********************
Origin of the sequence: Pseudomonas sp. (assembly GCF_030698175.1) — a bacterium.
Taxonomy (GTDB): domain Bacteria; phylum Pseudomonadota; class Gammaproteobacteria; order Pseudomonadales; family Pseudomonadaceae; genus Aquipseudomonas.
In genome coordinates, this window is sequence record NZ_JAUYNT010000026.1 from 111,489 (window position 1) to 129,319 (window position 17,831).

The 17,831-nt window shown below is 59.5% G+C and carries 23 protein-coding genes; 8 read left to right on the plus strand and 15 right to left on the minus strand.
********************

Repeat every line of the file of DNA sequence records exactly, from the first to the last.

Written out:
Origin of the sequence: Pseudomonas sp. (assembly GCF_030698175.1) — a bacterium.
Taxonomy (GTDB): domain Bacteria; phylum Pseudomonadota; class Gammaproteobacteria; order Pseudomonadales; family Pseudomonadaceae; genus Aquipseudomonas.
In genome coordinates, this window is sequence record NZ_JAUYNT010000026.1 from 111,489 (window position 1) to 129,319 (window position 17,831).

The 17,831-nt window shown below is 59.5% G+C and carries 23 protein-coding genes; 8 read left to right on the plus strand and 15 right to left on the minus strand.